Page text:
We will write a custom Essay on Nursing Education, Its Planning and Experiences specifically for you
301 certified writers online
Important Steps of Training Program
The first step in the implementation of the proposed training program will involve the development of learning outcomes and objectives. Nurse educators will be encouraged to indicate their professional development needs in the context of leadership and the use of technology in nursing education. These needs will be integrated into learning objectives. The second step will entail the development of instructional design and content. Learning strategies relevant to self-directed learners will be developed. Notably, the instructional content will indicate the skills and knowledge nurse educators need for their effective application of technology in nursing education. Specific aspects of good leadership behavior in nursing education and practice will also be integrated into the instructional content.
The third step will involve the assessment of training resources internal and external to Keen Nursing School. This assessment will provide guidance for the use of relevant and appropriate learning resources to advance the objectives of the training program. The fourth step will entail the development of training materials. This will be based on the understanding that learning materials used in adult education should be aligned with the unique needs of adult learners, such as convenience and practical application of learned skills (Merriam & Brockett, 2011). Step six will involve the transfer of skills and knowledge. Nurse educators will be provided with appropriate opportunities of applying acquired skills and knowledge to support their roles in nursing education. The final step will entail the evaluation of the training program. Through evaluation, indications for future improvements will be established.
Andragogy will be applied in the training program to promote the learners’ mastery of each learning task. On the basis of the practical orientation of the target learners, training tasks will focus on promoting their mastery of specific concepts in leadership and the use of technology to facilitate nursing education. Additionally, readiness to learn and the motivation of participating in nurse educators will inspire instructional strategies for mastery of learning tasks. The experience and practical-orientation of nurse educators will inform the use of real-life experiences to enhance mastery in the context of using technology to support nursing education. Furthermore, the vast experiences of participating nurse educators will influence their mastery of learned leadership skills and competencies.
Instructor-led classrooms and self-directed online learning will be the main instructional settings of the proposed training program. Readiness to learn and the motivation of the participating nurse educators will make instructor led-classrooms appropriate for the exchange of knowledge on leadership and skills related to the application of technology in nursing education. Instructor-led classrooms will enable the learners to share their experiences and insights on topical areas of interest. Experienced instructors and leaders in nursing education will play the role of engaging learners in interactive learning processes within classroom settings.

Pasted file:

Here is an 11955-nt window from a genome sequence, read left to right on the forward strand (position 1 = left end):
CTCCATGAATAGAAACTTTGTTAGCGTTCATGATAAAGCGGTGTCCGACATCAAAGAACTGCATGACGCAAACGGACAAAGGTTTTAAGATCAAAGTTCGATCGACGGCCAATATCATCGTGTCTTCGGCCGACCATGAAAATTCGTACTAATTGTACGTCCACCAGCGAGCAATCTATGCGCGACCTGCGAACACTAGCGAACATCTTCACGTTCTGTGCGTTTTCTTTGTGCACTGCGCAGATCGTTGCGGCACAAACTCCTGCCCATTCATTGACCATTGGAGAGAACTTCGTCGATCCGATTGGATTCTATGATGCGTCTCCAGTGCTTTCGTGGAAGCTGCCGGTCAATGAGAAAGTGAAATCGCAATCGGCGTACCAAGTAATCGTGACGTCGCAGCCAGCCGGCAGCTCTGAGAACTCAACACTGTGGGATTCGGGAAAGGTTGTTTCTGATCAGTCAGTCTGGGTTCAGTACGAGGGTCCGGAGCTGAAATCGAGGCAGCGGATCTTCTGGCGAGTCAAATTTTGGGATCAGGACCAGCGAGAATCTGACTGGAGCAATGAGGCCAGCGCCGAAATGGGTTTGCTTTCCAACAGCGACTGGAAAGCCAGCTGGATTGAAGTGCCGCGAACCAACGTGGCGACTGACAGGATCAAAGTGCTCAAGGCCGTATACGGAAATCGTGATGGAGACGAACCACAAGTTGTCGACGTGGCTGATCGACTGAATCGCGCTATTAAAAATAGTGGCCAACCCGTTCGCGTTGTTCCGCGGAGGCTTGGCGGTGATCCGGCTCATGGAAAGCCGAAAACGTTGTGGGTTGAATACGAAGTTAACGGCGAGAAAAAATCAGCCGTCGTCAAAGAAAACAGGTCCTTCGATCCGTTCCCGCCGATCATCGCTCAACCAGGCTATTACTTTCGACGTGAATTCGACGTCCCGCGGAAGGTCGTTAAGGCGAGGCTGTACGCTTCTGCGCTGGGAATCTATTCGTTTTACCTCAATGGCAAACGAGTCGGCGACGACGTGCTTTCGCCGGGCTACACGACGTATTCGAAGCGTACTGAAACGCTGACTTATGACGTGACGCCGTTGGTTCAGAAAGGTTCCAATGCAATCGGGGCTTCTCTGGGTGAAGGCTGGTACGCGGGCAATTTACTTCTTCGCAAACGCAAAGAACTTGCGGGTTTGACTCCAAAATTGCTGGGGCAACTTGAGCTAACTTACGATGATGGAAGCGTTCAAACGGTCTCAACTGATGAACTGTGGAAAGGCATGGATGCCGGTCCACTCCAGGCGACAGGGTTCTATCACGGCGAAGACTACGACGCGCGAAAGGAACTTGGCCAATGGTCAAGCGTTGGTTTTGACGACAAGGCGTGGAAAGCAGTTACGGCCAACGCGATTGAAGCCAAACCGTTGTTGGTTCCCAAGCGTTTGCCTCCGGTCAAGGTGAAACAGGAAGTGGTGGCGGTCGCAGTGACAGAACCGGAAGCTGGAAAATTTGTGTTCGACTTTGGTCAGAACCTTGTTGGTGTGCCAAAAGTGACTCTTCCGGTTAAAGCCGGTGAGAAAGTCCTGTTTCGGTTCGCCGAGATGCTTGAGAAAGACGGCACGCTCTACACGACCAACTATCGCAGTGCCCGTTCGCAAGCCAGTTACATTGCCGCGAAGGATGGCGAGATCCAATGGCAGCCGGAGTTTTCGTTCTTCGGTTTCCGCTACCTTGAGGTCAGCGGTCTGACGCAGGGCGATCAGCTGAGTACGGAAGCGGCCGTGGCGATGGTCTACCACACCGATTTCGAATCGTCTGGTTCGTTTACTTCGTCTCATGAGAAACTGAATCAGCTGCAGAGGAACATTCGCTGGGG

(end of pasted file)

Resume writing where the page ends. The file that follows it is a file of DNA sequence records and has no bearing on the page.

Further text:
Andragogy will be applied to implement self-directed online learning. This instructional setting is appropriate as it will allow nurse educators to practice computer skills for effective collaboration and exchange of knowledge throughout the training. In this sense, they will learn how to effectively use technology applications to support teamwork and to enhance participation in nursing education. Self-directed online learning will enable highly motivated nurse educators to have fulfilling, flexible, and convenient learning experiences. This means that the learning program will have little impact on the professional roles of participating nurse educators.
Didactic teaching will be used in the implementation of the proposed training program. This strategy is appropriate for learners who are able to lead their own learning (Cant & Cooper, 2010). Didactic learning is suitable for target nursing educators as they are self-directed and able to integrate their preferred learning styles into learning activities. Self-directed instructional activities are specifically relevant to self-directed online learning. Therefore, arrangements will be made to ensure that each nurse educator has access to the Internet and at least one computing device, such as a PC, iPad, notebook, or smartphone. This will enable them to utilize online resources to make self-directed learning possible.
Real-life experiences and visuals will also be used with the purpose of enabling the learners to draw connections between what is learned and their own practices. A wide range of media, such as videos, PowerPoint presentations, and social networking tools, will be used in the proposed training program with a view of encouraging the use of technology among nurse educators in Keen Nursing School. Practical activities in the computer labs of Keen Nursing School will be used to teach computer skills and to encourage nurse educators to develop positive attitudes towards the use of technology in nursing education. This strategy is appropriate for practical-oriented learners. The integration of technology into the training program will also provide learners with convenience and prevent disruptions from professional responsibilities (Usher & Bryant, 2014).